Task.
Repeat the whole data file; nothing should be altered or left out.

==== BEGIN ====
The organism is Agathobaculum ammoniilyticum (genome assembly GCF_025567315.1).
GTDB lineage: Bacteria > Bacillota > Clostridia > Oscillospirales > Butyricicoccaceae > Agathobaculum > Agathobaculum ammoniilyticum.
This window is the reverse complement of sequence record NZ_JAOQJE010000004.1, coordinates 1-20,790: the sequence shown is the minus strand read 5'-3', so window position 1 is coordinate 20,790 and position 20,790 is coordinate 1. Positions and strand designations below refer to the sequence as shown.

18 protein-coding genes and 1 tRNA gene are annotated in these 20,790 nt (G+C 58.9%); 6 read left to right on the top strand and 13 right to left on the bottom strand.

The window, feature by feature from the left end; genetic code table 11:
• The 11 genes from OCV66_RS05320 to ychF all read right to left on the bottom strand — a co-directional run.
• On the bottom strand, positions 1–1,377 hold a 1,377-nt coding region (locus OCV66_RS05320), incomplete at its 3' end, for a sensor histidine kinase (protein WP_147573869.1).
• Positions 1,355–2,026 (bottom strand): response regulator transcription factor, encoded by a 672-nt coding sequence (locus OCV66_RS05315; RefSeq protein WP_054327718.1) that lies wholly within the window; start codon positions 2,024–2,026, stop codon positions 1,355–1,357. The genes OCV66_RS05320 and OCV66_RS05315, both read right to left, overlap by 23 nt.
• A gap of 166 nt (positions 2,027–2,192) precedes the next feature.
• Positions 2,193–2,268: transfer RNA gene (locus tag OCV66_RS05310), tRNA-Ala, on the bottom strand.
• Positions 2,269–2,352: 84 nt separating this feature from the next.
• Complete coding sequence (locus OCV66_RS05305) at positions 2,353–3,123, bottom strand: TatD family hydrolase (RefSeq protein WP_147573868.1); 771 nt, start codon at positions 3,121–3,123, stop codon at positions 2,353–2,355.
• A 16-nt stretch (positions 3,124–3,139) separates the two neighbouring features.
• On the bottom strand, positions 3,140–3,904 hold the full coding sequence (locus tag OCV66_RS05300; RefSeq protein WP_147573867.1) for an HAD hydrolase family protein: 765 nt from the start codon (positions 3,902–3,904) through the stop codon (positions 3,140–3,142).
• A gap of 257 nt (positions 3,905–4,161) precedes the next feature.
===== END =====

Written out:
The organism is Agathobaculum ammoniilyticum (genome assembly GCF_025567315.1).
GTDB lineage: Bacteria > Bacillota > Clostridia > Oscillospirales > Butyricicoccaceae > Agathobaculum > Agathobaculum ammoniilyticum.
This window is the reverse complement of sequence record NZ_JAOQJE010000004.1, coordinates 1-20,790: the sequence shown is the minus strand read 5'-3', so window position 1 is coordinate 20,790 and position 20,790 is coordinate 1. Positions and strand designations below refer to the sequence as shown.

18 protein-coding genes and 1 tRNA gene are annotated in these 20,790 nt (G+C 58.9%); 6 read left to right on the top strand and 13 right to left on the bottom strand.

The window, feature by feature from the left end; genetic code table 11:
• The 11 genes from OCV66_RS05320 to ychF all read right to left on the bottom strand — a co-directional run.
• On the bottom strand, positions 1–1,377 hold a 1,377-nt coding region (locus OCV66_RS05320), incomplete at its 3' end, for a sensor histidine kinase (protein WP_147573869.1).
• Positions 1,355–2,026 (bottom strand): response regulator transcription factor, encoded by a 672-nt coding sequence (locus OCV66_RS05315; RefSeq protein WP_054327718.1) that lies wholly within the window; start codon positions 2,024–2,026, stop codon positions 1,355–1,357. The genes OCV66_RS05320 and OCV66_RS05315, both read right to left, overlap by 23 nt.
• A gap of 166 nt (positions 2,027–2,192) precedes the next feature.
• Positions 2,193–2,268: transfer RNA gene (locus tag OCV66_RS05310), tRNA-Ala, on the bottom strand.
• Positions 2,269–2,352: 84 nt separating this feature from the next.
• Complete coding sequence (locus OCV66_RS05305) at positions 2,353–3,123, bottom strand: TatD family hydrolase (RefSeq protein WP_147573868.1); 771 nt, start codon at positions 3,121–3,123, stop codon at positions 2,353–2,355.
• A 16-nt stretch (positions 3,124–3,139) separates the two neighbouring features.
• On the bottom strand, positions 3,140–3,904 hold the full coding sequence (locus tag OCV66_RS05300; RefSeq protein WP_147573867.1) for an HAD hydrolase family protein: 765 nt from the start codon (positions 3,902–3,904) through the stop codon (positions 3,140–3,142).
• A gap of 257 nt (positions 3,905–4,161) precedes the next feature.